HarvestChoice generates knowledge products to help guide strategic investments to improve the well-being of poor people in sub-Saharan Africa and South Asia through more productive and profitable farming. To do this, a novel and spatially explicit evaluation framework is being developed and deployed.
Currently the main source of daily historical weather data used in HarvestChoice is the NASA Prediction of World Energy Resources (POWER) Agroclimate Database. The POWER database provides satellite remote sensing-estimated daily weather variables (e.g., minimum and maximum temperature, rainfall, and solar radiation) globally at 1-degree grids, including:
- Solar radiation (daily total): From July 1983 through June 2005; and July, 2006 through current with one month delay
- Air temperature (daily average, minimum, maximum): From January 1983 through December 2006
- Dew point temperature (daily average): From January 1983 through December 200
HarvestChoice also uses a longer-term climate database for cropping systems characterization as well as assessing risks associated with climate variability. The main source of these long-term climate data is the University of East Anglia Climate Research Unit Time-Series (CRU-TS) Global Climate Data 3.0: Reformatted for Spatial Analysis by CGIAR-CSI. The CRU-TS dataset has monthly time-series of climate variables, for the period 1901-2006, covering the global land surface at 0.5 degrees resolution. Rainfall (daily average): From January 1997 - current with a 2-month delay.
While HarvestChoice is a secondary user of weather and climate data, the project is working with partners to downscale existing data sources to generate weather/climate variable estimates at a higher resolution (http://labs.harvestchoice.org/2010/08/slate/), e.g.,
- Temporal downscaling of (1901-2006) CRU 30 arc minutes (0.5 degree) time-series climate data from monthly to daily resolution, and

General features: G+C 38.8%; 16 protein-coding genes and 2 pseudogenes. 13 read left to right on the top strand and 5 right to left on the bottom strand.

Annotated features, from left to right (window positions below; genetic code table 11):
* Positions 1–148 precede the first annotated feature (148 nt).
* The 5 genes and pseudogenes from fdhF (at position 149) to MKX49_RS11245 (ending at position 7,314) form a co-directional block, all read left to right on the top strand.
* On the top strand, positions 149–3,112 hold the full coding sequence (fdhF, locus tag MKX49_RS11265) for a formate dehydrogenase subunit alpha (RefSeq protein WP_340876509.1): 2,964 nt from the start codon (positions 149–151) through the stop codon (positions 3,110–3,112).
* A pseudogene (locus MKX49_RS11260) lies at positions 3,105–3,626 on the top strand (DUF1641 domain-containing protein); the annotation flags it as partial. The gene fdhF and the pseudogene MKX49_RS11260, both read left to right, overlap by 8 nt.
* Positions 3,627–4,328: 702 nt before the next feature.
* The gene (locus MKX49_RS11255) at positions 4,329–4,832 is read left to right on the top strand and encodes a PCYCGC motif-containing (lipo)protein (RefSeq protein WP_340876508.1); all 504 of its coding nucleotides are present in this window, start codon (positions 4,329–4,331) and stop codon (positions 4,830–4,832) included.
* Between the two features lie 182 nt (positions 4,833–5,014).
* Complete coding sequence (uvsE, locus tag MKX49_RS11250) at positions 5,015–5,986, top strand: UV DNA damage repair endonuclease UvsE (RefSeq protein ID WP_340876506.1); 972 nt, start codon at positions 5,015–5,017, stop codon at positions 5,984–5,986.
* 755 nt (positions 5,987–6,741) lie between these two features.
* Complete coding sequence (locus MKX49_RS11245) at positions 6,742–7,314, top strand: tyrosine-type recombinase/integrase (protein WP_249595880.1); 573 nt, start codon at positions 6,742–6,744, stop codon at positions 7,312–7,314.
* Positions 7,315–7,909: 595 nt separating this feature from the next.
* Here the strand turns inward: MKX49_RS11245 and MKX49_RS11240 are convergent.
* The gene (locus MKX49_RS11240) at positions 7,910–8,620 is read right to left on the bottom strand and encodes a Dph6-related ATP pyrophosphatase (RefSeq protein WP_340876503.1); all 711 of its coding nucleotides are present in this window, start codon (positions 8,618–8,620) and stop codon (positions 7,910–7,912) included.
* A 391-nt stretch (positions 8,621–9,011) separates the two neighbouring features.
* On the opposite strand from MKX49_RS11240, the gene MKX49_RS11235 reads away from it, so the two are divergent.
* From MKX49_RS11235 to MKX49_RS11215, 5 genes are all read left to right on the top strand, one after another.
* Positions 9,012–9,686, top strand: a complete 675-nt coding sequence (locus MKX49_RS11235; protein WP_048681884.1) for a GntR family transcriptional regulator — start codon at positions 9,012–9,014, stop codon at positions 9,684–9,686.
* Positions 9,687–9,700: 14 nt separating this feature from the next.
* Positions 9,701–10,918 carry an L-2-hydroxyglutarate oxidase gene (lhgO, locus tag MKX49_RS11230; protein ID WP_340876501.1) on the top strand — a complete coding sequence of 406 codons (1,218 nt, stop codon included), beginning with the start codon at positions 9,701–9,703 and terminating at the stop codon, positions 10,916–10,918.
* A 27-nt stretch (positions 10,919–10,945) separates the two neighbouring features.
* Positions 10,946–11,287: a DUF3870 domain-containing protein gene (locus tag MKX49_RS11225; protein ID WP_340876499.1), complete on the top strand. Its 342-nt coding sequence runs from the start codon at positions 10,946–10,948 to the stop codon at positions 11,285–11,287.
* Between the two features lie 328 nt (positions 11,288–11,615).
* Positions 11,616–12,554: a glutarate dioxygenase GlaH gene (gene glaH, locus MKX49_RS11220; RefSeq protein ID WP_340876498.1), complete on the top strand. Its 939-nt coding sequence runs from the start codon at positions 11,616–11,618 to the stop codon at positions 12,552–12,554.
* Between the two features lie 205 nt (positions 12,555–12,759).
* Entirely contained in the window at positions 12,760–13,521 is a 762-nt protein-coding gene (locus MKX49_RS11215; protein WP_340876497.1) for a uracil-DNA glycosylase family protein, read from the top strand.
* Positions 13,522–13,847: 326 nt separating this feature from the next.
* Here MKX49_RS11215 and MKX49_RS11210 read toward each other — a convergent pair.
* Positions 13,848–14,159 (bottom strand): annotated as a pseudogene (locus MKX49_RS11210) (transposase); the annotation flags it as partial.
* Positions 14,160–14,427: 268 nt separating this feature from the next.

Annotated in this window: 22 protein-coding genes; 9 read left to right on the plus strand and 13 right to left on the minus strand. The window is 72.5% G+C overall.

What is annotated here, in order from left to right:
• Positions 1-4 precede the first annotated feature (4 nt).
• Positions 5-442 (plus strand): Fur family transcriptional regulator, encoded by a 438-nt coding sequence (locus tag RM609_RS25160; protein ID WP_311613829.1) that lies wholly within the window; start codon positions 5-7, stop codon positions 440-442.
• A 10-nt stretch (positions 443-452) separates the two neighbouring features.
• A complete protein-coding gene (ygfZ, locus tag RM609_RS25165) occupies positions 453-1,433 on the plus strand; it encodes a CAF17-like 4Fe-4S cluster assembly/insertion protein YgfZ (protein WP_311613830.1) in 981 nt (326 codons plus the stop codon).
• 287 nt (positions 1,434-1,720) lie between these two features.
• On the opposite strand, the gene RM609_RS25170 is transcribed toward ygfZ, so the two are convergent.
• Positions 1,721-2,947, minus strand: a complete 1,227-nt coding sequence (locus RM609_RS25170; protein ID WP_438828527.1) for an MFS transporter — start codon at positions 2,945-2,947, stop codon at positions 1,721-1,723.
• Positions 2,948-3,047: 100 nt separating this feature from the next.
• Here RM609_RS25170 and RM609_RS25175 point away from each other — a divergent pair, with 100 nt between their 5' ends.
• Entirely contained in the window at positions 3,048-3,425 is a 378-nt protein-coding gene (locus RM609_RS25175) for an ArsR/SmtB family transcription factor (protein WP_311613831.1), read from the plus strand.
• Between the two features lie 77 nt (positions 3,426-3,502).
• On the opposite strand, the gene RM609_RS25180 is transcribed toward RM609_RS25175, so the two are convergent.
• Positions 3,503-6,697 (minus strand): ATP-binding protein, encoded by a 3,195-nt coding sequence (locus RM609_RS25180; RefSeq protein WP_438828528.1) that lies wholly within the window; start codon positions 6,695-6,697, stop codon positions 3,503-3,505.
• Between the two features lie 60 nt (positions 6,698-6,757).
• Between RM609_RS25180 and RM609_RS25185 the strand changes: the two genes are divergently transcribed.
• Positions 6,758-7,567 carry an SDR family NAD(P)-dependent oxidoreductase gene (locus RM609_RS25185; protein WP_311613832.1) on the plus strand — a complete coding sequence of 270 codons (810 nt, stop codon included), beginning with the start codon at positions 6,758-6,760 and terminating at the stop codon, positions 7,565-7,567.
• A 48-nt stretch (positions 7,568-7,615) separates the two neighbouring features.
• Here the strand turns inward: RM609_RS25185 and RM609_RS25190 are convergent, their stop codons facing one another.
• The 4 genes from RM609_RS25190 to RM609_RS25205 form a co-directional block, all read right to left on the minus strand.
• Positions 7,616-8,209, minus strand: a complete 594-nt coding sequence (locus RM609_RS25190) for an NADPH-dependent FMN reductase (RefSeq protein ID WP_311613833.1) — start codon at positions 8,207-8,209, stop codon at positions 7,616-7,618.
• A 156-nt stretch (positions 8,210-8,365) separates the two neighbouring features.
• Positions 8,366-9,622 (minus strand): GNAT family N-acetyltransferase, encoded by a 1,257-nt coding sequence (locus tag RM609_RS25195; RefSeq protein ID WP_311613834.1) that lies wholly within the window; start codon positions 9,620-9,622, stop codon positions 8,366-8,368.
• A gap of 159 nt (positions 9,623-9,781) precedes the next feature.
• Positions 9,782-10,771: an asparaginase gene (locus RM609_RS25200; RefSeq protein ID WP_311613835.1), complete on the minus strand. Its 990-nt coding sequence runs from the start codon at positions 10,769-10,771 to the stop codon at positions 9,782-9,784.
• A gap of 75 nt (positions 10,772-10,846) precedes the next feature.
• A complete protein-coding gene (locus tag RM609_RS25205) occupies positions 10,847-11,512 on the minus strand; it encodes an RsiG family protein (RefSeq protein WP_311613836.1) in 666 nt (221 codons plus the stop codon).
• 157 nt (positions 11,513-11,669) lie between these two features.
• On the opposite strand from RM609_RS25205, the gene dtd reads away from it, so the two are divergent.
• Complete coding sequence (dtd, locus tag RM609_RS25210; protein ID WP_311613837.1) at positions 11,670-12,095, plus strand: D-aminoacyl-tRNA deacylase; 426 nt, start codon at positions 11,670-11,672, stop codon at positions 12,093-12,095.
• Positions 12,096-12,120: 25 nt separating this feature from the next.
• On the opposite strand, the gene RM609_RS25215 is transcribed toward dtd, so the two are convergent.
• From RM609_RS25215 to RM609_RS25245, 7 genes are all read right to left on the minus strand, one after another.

- Spatial downscaling of (1997-2008) NASA POWER daily weather data from 60 arc minutes (1 degree) to 5 arc minutes (10 km) resolution, using elevation as a covariable.
- Converging both weather databases (i.e., CRU and NASA) into one single, daily, high-spatial resolution database (Synthesized Long-term Weather [SLATE]; previously known as CRU-Mashup), formatted to be used as input to the crop simulation models.
Four different crop models are currently being used in HarvestChoice. Some models perform better than others in specific contexts, e.g. when applied to particular climates, crops, cropping patterns/rotations, soil quality indicators, and potential management interventions. DSSAT, APSIM , ORYZA, WOFOST. Results of crop modelling will be evaluated against high-resolution sub-national agricultural statistics data, and databases of region-wide field trials managed by agricultural research institutes, including CGIAR centers and FAO. HarvestChoice georeferences and compiles the dataset in an easily accessible format to be used in a range of crop systems modeling platforms (e.g, ICASA format for DSSAT model). For instance, a map has been developed showing the location of CIMMYT maize trials in sub-Saharan Africa. Each trial location reports the performance of local and improved varieties in response to a range of treatments, including their tolerance to local biotic/abiotic constraints (http://mapspam.info/).